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Hello Bert

First nothing to forgive, around here we learn from each other.

While I did run out of time, and had to let back out of the bedroom our new cat. Still in the kitten stage, and would not leave anything alone. I figure two hours was long enough.
And must say, I did forgot about you could do just a three points calibration. And would be useful to adjust the gain, before doing a full eight point reading.
So thank you, for reminding me of this

Darth
Ok gotcha, family first.

I have also found running Audyssey to be time consuming and tedious when it comes to setting trim on multiple subs.

Another tip I found (I think Mike posted in another thread) is it’s not necessary to move the mic from position 1 in the three mic process to set trim.

Next month I’m most likely going to replace a sofa and will be running Audyssey again. This time using Mike’s guide. I’m looking forward to you’re progress.

Bert

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post #1490 of 1630 Old 08-24-2019, 12:35 PM
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Ok gotcha, family first.

I have also found running Audyssey to be time consuming and tedious when it comes to setting trim on multiple subs.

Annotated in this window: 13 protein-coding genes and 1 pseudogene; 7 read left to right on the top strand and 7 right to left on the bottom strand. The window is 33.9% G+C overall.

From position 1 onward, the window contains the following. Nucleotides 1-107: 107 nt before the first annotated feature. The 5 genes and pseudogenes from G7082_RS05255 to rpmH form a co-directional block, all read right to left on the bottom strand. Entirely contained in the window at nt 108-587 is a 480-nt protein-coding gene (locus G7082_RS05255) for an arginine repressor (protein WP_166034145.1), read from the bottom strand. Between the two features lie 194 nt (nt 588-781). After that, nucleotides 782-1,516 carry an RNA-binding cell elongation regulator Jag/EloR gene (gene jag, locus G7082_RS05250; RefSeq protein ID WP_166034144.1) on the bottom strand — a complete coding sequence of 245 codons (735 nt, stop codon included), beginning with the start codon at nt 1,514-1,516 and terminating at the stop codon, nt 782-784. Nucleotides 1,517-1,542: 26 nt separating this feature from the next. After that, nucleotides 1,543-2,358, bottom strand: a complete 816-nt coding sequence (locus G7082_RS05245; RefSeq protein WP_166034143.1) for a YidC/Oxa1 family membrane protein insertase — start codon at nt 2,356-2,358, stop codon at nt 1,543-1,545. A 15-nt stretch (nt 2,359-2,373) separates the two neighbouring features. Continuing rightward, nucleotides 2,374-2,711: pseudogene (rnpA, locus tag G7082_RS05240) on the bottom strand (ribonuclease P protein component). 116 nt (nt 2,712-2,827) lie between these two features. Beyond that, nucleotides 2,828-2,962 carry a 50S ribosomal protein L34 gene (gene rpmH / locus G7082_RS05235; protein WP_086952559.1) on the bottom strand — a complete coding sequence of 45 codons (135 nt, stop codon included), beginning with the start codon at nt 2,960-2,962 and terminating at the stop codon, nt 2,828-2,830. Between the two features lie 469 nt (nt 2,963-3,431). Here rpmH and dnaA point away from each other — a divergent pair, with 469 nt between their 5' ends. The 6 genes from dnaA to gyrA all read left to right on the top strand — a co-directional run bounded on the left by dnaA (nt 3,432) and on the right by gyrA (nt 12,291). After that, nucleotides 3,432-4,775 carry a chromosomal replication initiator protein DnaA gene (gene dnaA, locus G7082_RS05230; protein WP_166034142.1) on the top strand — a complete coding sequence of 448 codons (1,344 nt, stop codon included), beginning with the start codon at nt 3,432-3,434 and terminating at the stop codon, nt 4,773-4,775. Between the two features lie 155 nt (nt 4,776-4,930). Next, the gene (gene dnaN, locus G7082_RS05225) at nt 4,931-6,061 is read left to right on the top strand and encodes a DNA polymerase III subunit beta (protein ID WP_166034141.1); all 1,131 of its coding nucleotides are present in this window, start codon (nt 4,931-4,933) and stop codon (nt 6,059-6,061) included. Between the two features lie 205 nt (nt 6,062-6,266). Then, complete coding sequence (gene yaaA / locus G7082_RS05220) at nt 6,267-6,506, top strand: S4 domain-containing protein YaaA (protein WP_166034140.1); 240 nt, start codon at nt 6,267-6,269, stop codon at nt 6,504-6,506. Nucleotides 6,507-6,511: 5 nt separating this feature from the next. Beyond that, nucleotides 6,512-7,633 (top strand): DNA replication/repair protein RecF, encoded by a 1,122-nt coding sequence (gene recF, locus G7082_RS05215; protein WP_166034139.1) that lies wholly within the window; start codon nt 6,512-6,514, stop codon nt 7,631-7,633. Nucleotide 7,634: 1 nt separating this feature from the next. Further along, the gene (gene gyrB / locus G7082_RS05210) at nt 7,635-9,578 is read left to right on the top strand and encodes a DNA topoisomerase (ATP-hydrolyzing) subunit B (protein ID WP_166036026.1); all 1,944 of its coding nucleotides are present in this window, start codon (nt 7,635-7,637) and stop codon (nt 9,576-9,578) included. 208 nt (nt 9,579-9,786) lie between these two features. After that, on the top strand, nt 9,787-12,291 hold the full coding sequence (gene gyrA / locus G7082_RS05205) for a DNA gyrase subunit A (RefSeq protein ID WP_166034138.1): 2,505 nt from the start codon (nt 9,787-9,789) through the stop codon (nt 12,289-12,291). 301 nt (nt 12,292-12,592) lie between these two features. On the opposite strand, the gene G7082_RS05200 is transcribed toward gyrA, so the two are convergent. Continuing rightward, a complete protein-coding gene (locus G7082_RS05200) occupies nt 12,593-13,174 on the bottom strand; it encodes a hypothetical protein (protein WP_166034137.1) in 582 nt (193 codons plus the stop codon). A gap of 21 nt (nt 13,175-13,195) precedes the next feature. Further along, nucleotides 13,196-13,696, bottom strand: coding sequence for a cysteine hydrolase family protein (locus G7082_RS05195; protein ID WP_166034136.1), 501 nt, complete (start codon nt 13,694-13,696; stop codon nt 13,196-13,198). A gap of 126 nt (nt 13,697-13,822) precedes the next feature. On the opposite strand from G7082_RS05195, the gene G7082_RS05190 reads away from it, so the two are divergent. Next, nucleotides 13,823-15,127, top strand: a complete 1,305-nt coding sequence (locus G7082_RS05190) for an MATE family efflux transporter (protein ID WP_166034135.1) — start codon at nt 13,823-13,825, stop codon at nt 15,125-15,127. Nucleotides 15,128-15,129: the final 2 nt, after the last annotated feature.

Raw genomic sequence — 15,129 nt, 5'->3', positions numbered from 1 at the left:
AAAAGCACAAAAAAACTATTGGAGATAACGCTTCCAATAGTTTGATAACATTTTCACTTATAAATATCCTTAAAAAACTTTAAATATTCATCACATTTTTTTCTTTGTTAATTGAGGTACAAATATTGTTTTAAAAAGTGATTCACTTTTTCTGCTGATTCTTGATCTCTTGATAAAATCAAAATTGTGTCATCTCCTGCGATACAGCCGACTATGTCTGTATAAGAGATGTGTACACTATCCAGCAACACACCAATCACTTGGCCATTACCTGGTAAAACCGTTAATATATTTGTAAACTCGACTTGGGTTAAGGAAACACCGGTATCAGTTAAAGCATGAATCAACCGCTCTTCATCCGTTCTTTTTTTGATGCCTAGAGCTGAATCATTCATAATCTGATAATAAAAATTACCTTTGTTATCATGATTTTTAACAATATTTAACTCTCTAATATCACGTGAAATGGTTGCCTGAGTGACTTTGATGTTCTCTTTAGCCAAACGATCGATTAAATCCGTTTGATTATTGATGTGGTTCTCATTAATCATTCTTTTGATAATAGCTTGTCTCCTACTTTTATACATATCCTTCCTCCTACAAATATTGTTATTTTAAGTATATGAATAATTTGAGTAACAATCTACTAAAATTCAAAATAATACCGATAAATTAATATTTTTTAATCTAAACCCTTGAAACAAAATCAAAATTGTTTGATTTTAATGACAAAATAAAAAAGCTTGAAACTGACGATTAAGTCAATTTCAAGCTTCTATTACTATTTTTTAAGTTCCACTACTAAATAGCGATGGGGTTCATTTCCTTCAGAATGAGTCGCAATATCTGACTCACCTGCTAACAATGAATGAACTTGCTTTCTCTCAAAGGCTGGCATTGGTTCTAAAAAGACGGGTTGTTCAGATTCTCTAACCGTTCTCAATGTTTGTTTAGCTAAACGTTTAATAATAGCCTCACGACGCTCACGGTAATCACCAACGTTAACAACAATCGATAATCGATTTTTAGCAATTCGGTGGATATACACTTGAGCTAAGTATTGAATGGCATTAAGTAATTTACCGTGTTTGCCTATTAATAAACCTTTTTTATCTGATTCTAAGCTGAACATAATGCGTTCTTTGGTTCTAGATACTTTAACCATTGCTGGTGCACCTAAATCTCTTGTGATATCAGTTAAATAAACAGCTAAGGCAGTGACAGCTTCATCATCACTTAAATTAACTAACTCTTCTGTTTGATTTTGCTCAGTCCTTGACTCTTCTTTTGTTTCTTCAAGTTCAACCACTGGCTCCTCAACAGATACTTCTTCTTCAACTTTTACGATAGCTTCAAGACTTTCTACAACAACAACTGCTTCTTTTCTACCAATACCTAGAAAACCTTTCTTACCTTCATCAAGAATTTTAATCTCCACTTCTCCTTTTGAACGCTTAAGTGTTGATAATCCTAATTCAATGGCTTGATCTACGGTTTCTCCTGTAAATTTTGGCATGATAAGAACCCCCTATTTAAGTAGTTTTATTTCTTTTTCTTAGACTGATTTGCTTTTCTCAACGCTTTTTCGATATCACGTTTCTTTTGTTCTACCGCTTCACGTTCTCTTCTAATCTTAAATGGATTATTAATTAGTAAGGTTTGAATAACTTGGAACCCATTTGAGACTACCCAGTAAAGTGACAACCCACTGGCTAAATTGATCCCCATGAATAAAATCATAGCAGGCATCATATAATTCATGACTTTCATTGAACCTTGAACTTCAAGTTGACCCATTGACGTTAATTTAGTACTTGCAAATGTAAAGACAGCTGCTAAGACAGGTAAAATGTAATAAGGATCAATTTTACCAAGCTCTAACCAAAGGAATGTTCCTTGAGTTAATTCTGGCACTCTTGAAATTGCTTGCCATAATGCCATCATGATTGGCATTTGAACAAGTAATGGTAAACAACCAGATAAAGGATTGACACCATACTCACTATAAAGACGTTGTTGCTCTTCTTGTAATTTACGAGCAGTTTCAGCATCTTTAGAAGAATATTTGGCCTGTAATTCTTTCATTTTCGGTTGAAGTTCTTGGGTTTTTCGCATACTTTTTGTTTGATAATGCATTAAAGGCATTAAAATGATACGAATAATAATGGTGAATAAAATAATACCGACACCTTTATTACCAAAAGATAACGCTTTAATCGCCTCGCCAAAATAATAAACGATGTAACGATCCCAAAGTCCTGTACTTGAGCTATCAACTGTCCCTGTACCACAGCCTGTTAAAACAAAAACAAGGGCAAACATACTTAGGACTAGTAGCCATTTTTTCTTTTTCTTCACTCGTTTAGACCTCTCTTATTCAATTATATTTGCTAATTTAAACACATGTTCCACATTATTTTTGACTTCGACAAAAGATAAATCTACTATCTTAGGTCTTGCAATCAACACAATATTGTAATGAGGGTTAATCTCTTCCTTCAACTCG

Another tip I found (I think Mike posted in another thread) is it’s not necessary to move the mic from position 1 in the three mic process to set trim.

Next month I’m most likely going to replace a sofa and will be running Audyssey again. This time using Mike’s guide. I’m looking forward to you’re progress.

Bert
HI bert,

Great Tip about initial 3 locations to check Sub trim levels. I think you are correct. You can leave the Mic in the Primary Seat position and just run three sweeps at same location. I think Audyssey uses the First position to set Channel and Sub Gain trims. So its not required to move the mic when trying to get subs to trim out in the Negative Range.
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post #1491 of 1630 Old 08-24-2019, 04:01 PM